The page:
Cities Debut Semi-Dockless Bike Shares
A major bike share company is rolling out a new service that it says offers the best of both dock-based and dockless systems.
First came the large-scale bike-sharing systems, with permanent docking stations dispersed around cities. Then came dockless systems, which let riders leave or pick up their rented bikes almost anywhere it’s legal to park a bike.
Some riders love the convenience of being able to leave a bike wherever they want. But other residents hate the nuisance of finding the free-standing bicycles clogging sidewalks, often blocking walkways and entryways to buildings. (One Washington, D.C.-based blog began cataloging all the worst bike-parking jobs, including on stairways, on fences and even inside stores and lobbies.)
Now one company has a new service that it says offers the best of both models.
Zagster, a bike-share company that has typically served small and medium-sized cities, says its new Pace system will incorporate some of the features of the dockless systems while retaining popular aspects of the more-established dock-based systems.
“With the dock-based system, you have the predictability of just going out of your office in New York, making a left and knowing there is a Citi Bike station there. But if your favorite coffee shop doesn’t have a dock nearby, you’re unable to lock up your bike there,” says Zagster CEO Timothy Ericson. “For a fully dockless system, it’s the reverse. You have to hunt down your bike, hope the GPS is accurate and find a bike. You don’t have the predictability.”
Zagster's hybrid Pace system, which it's rolling out in places like Rochester, N.Y., and Tallahassee, Fla., lets riders use docks or park elsewhere. (Depending on the city, users may get charged more for parking without a dock.) But the bikes can’t be left free-standing; they have to be locked to something in order to end a trip.
“We believe that bikes should be locked to things,” Ericson says. “That whole dockless evolution of dumping your bike anywhere in the street is not good for cities and not good for riders in the long term.”
The company plans to introduce its hybrid system to the 98 city- and university-based bike-share systems it runs. The company can make the transition easier than, say, Citi Bike, because all of its electronic hardware is built onto the bike rather than to the dock.
The new approach from Zagster is yet another reminder of how quickly bike shares are changing. For years, cities had fought to keep “rogue” dockless bike-share systems off their streets, but this year, Seattle, Dallas and Washington, D.C., allowed them to operate. Meanwhile, established bike shares are trying to integrate with transit fare-payment systems, accepting cash payments, using electric-assisted bicycles and better serving poor and minority communities.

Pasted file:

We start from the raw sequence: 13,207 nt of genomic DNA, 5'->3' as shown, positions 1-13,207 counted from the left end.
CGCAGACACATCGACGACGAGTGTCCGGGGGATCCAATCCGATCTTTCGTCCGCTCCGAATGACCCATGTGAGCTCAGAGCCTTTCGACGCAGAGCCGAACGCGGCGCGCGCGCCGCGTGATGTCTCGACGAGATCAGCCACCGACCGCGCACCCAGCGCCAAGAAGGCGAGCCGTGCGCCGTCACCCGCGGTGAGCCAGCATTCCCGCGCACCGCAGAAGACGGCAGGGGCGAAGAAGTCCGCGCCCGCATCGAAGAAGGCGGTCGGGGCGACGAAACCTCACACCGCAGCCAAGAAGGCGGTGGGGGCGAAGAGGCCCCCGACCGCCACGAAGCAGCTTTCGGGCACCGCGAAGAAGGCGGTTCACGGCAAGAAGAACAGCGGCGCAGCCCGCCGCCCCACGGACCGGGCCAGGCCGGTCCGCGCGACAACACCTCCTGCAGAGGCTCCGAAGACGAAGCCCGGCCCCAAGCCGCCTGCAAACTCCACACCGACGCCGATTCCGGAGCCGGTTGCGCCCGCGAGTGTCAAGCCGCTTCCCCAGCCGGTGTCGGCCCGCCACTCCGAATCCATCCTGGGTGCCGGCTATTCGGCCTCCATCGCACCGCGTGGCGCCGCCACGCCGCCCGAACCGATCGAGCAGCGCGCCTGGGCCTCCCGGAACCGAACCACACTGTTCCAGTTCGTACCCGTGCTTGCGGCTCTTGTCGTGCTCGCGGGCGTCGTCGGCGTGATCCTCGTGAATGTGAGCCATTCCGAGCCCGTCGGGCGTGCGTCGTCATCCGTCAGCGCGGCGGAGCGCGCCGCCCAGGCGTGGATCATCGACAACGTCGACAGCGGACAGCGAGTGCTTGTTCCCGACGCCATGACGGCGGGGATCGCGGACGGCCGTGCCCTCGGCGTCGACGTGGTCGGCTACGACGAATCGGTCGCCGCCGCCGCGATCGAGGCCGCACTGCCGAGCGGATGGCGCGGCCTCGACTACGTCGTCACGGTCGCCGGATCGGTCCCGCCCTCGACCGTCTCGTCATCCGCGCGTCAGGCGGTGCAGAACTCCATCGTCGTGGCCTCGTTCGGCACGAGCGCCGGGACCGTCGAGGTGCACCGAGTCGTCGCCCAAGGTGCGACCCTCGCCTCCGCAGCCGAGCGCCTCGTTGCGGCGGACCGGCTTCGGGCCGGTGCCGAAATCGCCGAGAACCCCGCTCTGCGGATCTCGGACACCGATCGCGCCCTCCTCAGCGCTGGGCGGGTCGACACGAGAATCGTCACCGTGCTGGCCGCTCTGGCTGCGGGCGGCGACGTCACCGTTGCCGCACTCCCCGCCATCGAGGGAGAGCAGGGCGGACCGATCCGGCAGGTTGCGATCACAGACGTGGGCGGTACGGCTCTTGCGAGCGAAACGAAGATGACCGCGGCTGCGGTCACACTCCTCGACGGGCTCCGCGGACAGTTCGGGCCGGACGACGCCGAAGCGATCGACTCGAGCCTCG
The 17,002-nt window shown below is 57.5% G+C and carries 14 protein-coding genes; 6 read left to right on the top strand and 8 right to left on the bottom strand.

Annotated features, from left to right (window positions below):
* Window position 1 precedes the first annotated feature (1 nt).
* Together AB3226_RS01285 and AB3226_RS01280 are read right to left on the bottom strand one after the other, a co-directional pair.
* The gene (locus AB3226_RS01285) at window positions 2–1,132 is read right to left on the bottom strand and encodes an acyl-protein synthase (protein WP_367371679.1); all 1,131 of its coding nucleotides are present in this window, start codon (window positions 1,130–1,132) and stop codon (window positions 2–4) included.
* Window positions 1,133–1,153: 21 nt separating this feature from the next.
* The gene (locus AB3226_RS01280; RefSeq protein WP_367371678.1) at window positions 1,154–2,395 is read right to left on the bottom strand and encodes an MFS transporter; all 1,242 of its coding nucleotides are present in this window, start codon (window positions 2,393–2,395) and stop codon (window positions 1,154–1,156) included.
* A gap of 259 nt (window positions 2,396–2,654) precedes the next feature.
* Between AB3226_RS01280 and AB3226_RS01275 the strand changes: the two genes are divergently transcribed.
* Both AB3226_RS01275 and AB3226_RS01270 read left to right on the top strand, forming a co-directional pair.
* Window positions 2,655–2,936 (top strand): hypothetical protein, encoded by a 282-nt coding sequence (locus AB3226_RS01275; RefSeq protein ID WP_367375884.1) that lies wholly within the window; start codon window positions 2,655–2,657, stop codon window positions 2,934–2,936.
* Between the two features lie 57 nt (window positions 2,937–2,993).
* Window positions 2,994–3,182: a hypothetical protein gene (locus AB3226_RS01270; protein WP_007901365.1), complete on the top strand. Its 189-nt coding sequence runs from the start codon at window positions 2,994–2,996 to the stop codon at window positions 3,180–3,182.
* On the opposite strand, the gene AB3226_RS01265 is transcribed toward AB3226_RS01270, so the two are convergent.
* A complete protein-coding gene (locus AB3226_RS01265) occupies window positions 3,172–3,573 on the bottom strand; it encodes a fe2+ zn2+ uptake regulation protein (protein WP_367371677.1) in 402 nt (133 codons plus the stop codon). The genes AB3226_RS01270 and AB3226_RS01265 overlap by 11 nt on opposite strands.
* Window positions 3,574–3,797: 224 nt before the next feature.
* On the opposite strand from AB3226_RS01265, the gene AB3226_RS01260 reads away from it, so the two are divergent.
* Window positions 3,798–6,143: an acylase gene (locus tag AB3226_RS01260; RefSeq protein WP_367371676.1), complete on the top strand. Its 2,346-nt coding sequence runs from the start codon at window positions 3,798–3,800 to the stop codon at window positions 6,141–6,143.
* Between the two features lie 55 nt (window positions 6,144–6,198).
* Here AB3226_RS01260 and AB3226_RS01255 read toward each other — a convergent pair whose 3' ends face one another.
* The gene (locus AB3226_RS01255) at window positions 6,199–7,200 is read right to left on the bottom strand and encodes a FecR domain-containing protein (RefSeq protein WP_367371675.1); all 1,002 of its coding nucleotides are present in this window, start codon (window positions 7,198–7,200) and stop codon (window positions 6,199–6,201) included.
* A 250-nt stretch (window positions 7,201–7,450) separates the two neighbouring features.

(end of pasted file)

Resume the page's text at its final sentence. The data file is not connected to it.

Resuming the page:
That comes amid a national surge in bike-share ridership in recent years. In 2016, ridership increased by 25 percent over the year before, according to the National Association of City Transportation Officials. Of the 28 million trips completed in 2016, 85 percent were made on the country’s five biggest systems: the dock-based services in New York, Chicago, Washington, Miami and Boston.
But the number of systems that relied on smart bikes, rather than smart docks, has taken off since 2014 -- and that was before the proliferation of smart bikes used in dockless systems in 2017.
That could be the direction the entire industry is moving in, Ericson says.
“We believe that in the next five years, all dock-based systems are going away. Some cities will move quicker than others. Some cities are ready today,” he says.
For Zagster, though, the most promising cities are the ones that work with a single service provider and plan how the system should be developed in the long term, much in the way that traditional dock-based systems were designed.
“We have not gotten into places like Washington, D.C., that have allowed multiple operators to come in and put out hundreds of bikes because that doesn’t fit that built,” he says.
Washington is currently conducting a pilot program allowing five private dockless companies to operate alongside the city-owned Capital Bikeshare.
“We don’t believe in filing a permit and then showing up the next day to drop off a bunch of bikes in the city,” Ericson adds.
The first city where Zagster tested its new approach was Rochester this summer, which previously did not have a bike-share program.
Erik Frisch, a transportation specialist for the city, says more people used the bike share than the city had expected. He says the easy-to-use system and $1-a-ride rates helped attract riders. Even though the city had to put its bike share in “hibernation” for the snowy winter, Frisch says he anticipates ridership will be strong again come spring.
Plus, he adds, the experiment was good for the city as a whole.
“We want to be on the cutting edge. We want to be a city that is trying new things,” he says. “This was a really good opportunity for the city.”